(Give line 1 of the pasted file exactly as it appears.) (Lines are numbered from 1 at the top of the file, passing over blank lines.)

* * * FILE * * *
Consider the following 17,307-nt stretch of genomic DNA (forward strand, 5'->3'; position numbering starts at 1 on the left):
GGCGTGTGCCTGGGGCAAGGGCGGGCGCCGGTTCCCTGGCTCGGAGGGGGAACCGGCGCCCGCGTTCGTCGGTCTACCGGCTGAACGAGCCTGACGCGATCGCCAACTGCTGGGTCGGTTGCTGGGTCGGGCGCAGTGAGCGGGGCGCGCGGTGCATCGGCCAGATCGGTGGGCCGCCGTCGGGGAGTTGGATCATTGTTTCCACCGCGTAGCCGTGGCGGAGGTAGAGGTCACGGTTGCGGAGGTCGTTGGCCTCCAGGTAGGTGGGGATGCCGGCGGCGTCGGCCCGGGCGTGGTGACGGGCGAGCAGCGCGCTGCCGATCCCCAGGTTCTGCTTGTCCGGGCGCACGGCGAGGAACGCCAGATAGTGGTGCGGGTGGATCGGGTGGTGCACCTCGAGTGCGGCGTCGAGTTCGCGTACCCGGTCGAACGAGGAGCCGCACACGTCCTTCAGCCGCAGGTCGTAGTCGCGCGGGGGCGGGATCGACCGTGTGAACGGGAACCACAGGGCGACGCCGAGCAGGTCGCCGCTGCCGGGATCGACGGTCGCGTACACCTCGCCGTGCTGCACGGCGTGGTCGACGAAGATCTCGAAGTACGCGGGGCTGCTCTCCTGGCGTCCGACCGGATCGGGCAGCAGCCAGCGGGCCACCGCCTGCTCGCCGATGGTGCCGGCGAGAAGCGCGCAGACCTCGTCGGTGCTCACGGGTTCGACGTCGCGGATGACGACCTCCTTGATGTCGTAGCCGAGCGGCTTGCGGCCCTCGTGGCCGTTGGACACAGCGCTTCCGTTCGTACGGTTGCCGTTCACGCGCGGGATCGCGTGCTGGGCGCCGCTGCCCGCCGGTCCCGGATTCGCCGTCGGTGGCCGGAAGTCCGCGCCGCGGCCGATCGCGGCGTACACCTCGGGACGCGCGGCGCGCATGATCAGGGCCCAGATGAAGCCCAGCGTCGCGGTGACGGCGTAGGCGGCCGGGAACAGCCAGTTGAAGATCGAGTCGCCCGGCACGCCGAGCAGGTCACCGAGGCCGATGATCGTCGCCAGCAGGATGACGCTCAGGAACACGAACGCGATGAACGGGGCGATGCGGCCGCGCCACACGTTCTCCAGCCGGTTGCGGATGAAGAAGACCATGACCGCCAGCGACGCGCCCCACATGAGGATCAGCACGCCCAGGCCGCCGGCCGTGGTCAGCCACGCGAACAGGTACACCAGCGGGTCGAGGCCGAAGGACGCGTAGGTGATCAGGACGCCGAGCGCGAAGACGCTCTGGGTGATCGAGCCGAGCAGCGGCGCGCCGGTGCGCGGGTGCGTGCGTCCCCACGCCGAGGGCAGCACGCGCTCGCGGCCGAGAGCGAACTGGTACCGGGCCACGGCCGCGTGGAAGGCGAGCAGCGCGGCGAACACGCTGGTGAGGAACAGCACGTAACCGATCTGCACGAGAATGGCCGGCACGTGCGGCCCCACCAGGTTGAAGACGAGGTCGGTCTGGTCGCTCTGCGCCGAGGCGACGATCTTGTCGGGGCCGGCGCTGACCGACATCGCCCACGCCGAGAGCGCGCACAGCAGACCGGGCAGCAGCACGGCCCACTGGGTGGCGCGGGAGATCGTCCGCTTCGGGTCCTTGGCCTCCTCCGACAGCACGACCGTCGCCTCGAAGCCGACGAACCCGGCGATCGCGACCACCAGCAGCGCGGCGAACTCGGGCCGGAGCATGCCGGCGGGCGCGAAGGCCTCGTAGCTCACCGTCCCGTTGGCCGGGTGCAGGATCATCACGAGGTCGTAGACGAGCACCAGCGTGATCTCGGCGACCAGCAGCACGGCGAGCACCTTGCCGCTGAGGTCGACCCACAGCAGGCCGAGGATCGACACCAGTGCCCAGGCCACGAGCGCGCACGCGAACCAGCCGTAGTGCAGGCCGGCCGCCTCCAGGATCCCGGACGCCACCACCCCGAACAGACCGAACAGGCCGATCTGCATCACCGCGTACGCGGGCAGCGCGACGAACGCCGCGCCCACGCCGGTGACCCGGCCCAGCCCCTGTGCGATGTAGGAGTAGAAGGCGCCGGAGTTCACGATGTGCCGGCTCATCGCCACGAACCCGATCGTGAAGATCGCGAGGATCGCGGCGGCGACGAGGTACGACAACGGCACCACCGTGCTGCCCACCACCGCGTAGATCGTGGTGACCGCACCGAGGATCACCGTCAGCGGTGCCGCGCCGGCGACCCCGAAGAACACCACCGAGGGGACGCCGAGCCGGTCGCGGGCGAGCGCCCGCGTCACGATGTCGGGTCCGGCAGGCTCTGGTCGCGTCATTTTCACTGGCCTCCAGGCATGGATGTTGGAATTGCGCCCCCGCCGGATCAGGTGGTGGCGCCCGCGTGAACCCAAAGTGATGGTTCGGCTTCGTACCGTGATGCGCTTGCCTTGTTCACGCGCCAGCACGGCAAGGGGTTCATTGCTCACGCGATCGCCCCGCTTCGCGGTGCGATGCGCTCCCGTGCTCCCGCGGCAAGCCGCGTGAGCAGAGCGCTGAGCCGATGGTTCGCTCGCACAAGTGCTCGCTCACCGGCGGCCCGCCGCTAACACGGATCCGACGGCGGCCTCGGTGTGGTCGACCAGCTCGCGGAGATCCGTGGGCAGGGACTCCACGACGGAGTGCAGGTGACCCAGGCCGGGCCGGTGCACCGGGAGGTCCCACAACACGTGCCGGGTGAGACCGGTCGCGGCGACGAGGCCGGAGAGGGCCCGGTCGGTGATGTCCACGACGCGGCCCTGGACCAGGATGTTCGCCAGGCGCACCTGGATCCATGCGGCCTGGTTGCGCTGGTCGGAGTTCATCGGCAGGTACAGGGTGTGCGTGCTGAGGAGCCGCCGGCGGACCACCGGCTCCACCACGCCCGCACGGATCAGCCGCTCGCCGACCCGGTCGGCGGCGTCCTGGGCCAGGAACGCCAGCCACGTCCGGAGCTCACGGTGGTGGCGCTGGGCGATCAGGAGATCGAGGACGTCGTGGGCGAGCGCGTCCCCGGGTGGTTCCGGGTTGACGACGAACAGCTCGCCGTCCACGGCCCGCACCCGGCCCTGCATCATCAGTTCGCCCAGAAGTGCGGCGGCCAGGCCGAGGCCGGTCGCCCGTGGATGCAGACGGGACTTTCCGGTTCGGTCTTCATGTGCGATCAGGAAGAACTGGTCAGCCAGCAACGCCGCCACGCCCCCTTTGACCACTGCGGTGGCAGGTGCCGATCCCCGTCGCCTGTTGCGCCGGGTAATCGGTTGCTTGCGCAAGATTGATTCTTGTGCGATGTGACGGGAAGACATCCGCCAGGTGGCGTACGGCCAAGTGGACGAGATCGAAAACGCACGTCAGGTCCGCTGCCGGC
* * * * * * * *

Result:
Consider the following 17,307-nt stretch of genomic DNA (forward strand, 5'->3'; position numbering starts at 1 on the left):